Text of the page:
The influential sister of Kim Jong Un launched a biting verbal attack on the South Korean Foreign Minister to question North Korea’s claims that the country does not have a single case of Covid-19.
Kim Yoo Jong, the younger sister of the North Korean leader, described Kang Kyung and Ha’s comments as “reckless” and accused her of seeking to damage the already strained relations between Pyongyang and Seoul.
Last weekend, Kang said it was hard to believe North Korea’s insistence that it be free of the coronavirus a year after the outbreak began.
North Korea’s claims are impossible to verify, but experts have said the country is unlikely to have escaped the virus, despite tightening its borders and banning international air travel in late January.
In a statement carried by the official Central News Agency on Wednesday, Kim Yoo Jong said, “It can be seen through the reckless statements he made.” [Kang] Without any consideration of the consequences, it is very keen to further chill the frozen relations between North and South Korea. “
“Her true intention is very clear,” added Kim, a senior official in the ruling Labor Party, whom some describe as the de facto second in the system. Her words will never be forgotten, and you may have to pay dearly for them. “
Kang told a forum in Bahrain on Saturday that the pandemic had “made North Korea more North Korea – that is, a more closed, top-down decision-making process where there is little discussion of their actions in dealing with Covid-19”.
“They still say they don’t have any issues, which is hard to believe. So, all indications are that the system is focusing heavily on controlling the disease that they say they do not suffer from. “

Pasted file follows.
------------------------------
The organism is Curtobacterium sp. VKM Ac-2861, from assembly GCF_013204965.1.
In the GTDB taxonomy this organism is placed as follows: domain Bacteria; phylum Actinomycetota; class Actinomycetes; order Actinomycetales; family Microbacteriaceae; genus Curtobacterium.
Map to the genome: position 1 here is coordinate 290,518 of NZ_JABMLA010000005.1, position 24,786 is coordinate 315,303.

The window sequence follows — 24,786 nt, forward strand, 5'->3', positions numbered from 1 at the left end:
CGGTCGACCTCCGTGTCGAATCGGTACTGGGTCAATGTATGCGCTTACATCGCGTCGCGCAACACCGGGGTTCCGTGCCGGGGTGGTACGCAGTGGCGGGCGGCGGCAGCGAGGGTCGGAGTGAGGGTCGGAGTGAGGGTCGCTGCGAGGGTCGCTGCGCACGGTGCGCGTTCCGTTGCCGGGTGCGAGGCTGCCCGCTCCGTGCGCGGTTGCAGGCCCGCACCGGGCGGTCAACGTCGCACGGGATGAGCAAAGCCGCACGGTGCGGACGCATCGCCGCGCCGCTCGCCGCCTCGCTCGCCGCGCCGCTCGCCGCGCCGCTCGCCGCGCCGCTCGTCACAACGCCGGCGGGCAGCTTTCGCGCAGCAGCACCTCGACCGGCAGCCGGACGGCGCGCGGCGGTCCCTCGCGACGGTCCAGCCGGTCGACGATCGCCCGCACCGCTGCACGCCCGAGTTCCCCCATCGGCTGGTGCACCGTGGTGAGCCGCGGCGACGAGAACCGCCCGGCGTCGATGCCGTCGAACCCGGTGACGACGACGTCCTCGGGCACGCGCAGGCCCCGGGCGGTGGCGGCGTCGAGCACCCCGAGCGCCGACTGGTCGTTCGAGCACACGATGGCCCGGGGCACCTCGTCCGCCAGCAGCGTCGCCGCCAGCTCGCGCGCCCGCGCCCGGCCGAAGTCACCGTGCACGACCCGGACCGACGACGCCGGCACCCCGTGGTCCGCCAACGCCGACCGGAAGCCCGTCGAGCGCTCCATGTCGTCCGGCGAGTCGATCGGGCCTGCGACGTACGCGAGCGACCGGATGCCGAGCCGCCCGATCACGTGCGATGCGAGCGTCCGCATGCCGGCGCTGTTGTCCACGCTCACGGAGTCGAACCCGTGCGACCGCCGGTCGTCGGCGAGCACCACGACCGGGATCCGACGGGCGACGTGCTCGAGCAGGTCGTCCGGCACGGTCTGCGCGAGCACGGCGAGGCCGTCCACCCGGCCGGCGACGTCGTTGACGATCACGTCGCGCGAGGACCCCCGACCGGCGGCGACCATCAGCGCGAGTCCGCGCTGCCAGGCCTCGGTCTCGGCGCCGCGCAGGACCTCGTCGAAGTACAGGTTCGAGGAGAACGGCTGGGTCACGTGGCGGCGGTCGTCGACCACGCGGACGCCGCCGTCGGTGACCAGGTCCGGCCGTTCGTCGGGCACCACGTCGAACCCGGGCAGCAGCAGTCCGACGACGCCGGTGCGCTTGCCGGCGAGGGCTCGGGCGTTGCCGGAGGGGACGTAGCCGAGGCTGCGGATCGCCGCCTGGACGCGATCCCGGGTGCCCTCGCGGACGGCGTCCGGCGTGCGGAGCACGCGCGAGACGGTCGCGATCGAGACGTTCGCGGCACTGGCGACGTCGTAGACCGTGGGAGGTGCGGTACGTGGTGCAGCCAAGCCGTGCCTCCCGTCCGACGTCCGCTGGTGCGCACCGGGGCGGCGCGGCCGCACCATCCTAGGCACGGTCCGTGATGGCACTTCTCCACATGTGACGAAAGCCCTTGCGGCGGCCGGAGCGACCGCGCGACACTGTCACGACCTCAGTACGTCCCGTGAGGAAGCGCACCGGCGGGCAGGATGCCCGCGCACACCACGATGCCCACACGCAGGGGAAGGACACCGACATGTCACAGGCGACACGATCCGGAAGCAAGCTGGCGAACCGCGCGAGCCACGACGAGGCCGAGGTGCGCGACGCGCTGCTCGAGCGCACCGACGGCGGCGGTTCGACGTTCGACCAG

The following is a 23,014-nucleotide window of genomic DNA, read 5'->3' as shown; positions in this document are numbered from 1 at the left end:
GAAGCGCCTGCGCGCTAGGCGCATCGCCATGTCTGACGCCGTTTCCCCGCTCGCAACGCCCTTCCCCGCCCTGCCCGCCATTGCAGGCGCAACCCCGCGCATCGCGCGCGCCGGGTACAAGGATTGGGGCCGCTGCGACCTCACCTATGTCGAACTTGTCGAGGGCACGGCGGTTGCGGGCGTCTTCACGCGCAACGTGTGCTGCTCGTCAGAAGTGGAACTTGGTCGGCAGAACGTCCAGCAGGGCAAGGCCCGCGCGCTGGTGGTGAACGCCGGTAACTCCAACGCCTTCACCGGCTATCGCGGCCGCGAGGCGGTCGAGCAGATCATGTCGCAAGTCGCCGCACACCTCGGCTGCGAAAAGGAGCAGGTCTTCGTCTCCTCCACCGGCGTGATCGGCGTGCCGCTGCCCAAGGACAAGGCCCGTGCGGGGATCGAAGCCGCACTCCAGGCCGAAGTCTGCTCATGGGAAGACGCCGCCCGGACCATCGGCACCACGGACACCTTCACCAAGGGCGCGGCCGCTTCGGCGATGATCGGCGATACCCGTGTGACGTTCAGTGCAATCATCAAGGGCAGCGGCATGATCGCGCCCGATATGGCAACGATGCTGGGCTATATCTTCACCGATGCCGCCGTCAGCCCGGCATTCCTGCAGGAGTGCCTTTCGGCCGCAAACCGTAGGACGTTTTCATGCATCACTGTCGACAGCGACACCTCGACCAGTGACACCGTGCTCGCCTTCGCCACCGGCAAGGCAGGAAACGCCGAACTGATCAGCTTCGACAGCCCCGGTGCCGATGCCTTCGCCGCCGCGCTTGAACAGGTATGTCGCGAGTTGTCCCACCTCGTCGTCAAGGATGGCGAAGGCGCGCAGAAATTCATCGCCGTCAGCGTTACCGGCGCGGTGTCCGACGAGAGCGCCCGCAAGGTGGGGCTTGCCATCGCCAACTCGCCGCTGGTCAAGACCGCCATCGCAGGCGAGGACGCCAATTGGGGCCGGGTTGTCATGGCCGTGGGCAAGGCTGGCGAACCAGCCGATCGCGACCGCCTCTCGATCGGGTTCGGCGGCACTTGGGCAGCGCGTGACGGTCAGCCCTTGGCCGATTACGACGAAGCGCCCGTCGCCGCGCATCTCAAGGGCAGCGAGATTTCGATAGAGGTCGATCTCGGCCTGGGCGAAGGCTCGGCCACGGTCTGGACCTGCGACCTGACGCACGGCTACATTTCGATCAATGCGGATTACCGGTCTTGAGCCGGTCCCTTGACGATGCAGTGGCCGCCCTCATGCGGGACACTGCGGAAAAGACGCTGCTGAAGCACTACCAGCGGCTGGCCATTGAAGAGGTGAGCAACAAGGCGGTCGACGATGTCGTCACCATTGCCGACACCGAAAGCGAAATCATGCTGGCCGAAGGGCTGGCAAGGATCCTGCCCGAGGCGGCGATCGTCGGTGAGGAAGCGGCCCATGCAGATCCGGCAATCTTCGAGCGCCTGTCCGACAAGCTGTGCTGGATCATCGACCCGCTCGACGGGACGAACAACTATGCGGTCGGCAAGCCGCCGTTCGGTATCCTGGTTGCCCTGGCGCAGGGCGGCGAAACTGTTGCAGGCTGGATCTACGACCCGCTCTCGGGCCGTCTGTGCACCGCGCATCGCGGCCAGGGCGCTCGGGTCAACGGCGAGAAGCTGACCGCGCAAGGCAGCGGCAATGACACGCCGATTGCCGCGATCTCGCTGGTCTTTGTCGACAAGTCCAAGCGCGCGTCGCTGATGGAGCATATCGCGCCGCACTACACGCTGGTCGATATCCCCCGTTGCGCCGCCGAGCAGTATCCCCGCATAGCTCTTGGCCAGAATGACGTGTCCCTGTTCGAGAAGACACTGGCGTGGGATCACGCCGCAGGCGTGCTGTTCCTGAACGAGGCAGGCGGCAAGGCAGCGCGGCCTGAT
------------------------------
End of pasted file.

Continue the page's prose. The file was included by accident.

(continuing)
North Korea is known to have taken strict measures to prevent the outbreak and spare its fragile health infrastructure. It closed its borders with China and Russia and sent diplomats home. Tens of thousands of people have been placed in quarantine as the country tries to isolate what it described as “suspected” cases.
The decline in trade across its border with China hurt the fragile North Korean economy, which was already suffering from the repercussions of international sanctions imposed in response to its missile and nuclear weapons programs.
North Korea has admitted that it faces “multiple crises” due to the epidemic, as well as a series of natural disasters last summer and US-led sanctions.
The Korean Central News Agency said last week that the country had imposed “first-class emergency measures” in Pyongyang, including the closure of restaurants and other public places, and restrictions on the movement of people around the capital.
Inter-Korean relations deteriorated this year after a series of incidents along their heavily armed borders.
In June, North Korea blew up a liaison office set up to improve communications with the South in a row over the dissidents’ plans to send anti-Pyongyang propaganda flyers across the border.
In September, Kim Jong Un issued a rare public apology after North Korean soldiers shot dead a South Korean official who had drifted across the two countries’ maritime borders, possibly in an attempt to defect.
South Korea’s intelligence agency last month claimed that it had thwarted attempts by North Korean hackers to disrupt attempts to develop a Covid-19 vaccine.
Zombie specialist. Friendly twitter guru. Internet buff. Organizer. Coffee trailblazer. Lifelong problem solver. Certified travel enthusiast. Alcohol geek.